FFAW rep says crisis is at hand if right decisions are not made

Shrimp industry bracing for cuts

Barbara Dean-Simmons editor@thepacket.ca
Published on February 23, 2016
Fishing boats tied up for the winter line the Prosser’s Rock Small Boat Basin near Fort Amherst Wednesday afternoon.
Joe Gibbons/The Telegram

Dave Decker calls it a potential “crisis of enormous proportions.”

The secretary-treasurer of the Fish Food and Allied Workers (FFAW) union, which represents fishers and plant workers in this province, says if the scientific assessment is correct and the shrimp biomass on the province’s north east coast have declined by almost half, it could have serious ripple effects for harvesters, plant workers and the economy in general.

Earlier today, the FFAW urged the federal Department of Fisheries and Oceans to call an immediate halt to shrimp fishing in management area 6. That area bounds the Northern Peninsula and the coast of Labrador.

The call comes after meetings with DFO scientists last week to review the draft Stock Status Assessment reports on shrimp.

The final reports have not been completed, but are expected to be made public as early as this week.

However, fish processor Danny Dumaresque, tweeted today that according to preliminary information from DFO, the shrimp biomass in area 6 is down by about 40 per cent.

The union is bracing for quota cuts.

And if cuts are to come, says Decker, inshore fishermen — the people in the 60-65 ft. longliners — should not have to bear the brunt.

He says it will be time for the factory freezer trawlers (FFTs) to take their share of hurt, because the inshore fleet has already taken the hits.

“The bottom line is that in 2009 the inshore (fleets) had 131 million pounds of shrimp in Area 6, and the offshore had 37 million pounds.”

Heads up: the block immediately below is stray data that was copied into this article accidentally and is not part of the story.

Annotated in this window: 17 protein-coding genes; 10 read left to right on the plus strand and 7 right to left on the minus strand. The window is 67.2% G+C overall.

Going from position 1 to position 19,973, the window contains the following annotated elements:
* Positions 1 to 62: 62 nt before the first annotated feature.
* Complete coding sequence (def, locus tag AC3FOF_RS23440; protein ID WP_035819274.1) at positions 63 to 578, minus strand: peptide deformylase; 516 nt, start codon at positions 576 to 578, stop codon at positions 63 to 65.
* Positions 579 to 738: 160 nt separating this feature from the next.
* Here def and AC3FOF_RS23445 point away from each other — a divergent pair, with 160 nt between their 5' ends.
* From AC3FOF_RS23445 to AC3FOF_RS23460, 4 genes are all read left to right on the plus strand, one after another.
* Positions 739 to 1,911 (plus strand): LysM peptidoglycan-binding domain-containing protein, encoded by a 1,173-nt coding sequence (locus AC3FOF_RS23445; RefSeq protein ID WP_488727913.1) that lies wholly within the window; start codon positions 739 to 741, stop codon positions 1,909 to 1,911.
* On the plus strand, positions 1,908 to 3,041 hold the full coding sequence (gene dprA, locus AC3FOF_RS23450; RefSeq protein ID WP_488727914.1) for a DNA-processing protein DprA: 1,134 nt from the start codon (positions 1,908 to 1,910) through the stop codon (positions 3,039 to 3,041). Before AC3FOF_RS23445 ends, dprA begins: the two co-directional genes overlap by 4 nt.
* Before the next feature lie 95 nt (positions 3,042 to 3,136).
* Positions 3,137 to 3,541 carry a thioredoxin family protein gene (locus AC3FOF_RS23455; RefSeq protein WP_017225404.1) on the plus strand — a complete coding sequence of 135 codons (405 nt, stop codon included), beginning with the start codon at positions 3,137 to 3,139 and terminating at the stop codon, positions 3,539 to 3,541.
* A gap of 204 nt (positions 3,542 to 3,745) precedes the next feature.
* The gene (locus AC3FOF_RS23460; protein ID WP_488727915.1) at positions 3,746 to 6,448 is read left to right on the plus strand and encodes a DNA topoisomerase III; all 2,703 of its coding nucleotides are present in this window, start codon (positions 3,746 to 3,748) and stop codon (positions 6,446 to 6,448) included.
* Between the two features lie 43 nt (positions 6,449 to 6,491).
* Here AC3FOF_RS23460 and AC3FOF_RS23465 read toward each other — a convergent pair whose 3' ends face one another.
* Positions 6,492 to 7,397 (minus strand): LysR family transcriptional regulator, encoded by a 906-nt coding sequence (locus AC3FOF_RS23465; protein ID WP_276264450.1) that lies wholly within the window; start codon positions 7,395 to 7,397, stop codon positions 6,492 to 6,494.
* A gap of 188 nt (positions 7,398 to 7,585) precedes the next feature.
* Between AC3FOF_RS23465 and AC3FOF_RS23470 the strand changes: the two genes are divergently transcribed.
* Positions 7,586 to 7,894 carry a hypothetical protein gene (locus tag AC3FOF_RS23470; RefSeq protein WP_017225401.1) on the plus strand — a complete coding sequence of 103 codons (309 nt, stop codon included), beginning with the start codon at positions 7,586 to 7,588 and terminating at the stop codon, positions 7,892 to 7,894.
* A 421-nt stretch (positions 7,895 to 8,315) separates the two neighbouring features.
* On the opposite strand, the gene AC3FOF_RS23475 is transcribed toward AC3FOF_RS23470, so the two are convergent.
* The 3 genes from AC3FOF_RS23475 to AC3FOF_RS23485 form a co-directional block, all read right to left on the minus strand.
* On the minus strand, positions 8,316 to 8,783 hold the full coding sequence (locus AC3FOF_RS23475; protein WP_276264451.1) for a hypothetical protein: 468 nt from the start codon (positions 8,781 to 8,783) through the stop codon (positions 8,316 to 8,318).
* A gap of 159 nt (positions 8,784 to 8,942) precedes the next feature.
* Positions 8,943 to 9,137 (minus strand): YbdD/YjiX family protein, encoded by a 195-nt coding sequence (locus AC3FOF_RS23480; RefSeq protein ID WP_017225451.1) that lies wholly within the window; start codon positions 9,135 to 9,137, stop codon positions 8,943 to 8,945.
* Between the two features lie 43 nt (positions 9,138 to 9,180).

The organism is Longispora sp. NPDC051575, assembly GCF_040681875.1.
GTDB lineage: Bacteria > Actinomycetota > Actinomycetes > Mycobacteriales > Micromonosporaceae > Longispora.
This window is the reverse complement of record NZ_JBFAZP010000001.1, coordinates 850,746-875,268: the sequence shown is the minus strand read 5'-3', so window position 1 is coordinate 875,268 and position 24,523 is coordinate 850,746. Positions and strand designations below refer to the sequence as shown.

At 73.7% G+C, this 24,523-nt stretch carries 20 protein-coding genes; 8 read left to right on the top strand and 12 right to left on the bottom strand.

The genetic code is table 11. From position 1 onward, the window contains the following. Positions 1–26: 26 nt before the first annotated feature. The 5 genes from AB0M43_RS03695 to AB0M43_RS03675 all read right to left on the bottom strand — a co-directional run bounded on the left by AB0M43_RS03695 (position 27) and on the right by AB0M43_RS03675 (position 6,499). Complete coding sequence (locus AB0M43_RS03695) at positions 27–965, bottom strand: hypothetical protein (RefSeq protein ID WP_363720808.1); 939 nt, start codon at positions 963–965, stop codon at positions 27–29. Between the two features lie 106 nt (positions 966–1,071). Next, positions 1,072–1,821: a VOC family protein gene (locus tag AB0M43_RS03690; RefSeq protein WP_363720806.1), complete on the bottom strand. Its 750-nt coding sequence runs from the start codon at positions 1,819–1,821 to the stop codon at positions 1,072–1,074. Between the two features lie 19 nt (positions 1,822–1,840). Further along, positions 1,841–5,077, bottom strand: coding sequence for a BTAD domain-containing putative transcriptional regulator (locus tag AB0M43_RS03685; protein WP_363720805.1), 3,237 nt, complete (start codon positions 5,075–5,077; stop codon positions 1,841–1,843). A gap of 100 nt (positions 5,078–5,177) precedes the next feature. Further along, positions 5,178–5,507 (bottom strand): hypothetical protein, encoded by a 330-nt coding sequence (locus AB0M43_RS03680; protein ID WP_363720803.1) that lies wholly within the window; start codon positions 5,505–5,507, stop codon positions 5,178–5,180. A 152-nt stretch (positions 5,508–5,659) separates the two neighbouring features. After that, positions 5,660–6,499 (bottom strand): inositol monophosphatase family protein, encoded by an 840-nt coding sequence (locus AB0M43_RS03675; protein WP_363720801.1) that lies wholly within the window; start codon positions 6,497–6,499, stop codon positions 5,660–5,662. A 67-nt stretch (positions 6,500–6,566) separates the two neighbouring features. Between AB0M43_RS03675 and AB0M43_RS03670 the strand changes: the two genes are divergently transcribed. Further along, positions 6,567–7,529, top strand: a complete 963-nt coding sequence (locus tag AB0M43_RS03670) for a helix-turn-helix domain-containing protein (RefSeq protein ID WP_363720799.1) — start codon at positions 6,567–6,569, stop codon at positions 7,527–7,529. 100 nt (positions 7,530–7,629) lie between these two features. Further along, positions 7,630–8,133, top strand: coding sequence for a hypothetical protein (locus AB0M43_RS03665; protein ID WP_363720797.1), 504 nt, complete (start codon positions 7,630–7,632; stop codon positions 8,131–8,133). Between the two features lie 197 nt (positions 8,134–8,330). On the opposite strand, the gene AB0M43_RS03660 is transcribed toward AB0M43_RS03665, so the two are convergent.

The 131 million pounds fed 13 shrimp processing plants, ensuring work for the folks on the processing lines in those plants.

By 2015, he says, the quota for the inshore fleet had been reduced to 69 million pounds.

The landed value of that shrimp last year was $146.2 million, according to information from the DFO website on landings and landed values per species.

 “We were down to 10 plants last year, and in each of these plants, people were going home with a lot less work,” said Decker.

Meanwhile, he said, the offshore fleet — boats that catch and process the shrimp at sea — lost just seven million pounds of quota; going from 37 million to 30 million metric tonnes.

The union’s worry if that if shrimp quotas have to take another cut, and the federal government uses the same percentages to determine quotas, the factor freezer fleet would lose just five million pounds while the inshore would move from 69 million pounds to 13 million pounds.

“Eight plants would have to shut their doors immediately,” he told The Packet.

“I can’t stress enough how serious this could be. It’s the potential for a couple hundred million dollars to disappear from our economy,” said Decker.

That’s why the union has asked the federal government to call a halt to shrimp fishing in area 6 right away, to give everyone time to assess the reality and determine how to manage it.

“Right now, as we speak, there are six boats (FFTs) fishing off St. Anthony, just hammering away on that resource.

“If you are in crisis, you just can’t continue on that way.”

Decker said FFAW president Keith Sullivan is in Ottawa today, where he will be meeting with MP Judy Foote.

He says over the past few weeks the union has met with the federal fisheries minister, Tootoo, and will be following up with all MPs from Newfoundland and Labrador on this matter.

Decker worries that if this situation is not addressed immediately, and the right decisions are not made, the ripple effect on this province’s economy will be drastic.

“There’s a huge amount of investment in the shrimp fishery. We’ve got about 250-280 shrimp fishing enterprises in this province right now, depending on fishing crab and shrimp to make this work.”

According to Decker, about 14-1,500 people work on the decks of these inshore boats.

Then there are about 1,500 processing plant jobs connected to the shrimp fishery and depending on the catches for their livelihood.

“I started working with the union in 1991, just as the northern cod stocks collapsed,” he noted, adding he would hate to see that scenario played out again.

He’s hoping it can be prevented, with proper decision-making.

“There’s no reason why our communities should have to go through that again.”

We will have more on this story in the days to come.

Barb.Dean-Simmons@tc.tc

Twitter @packetsimmons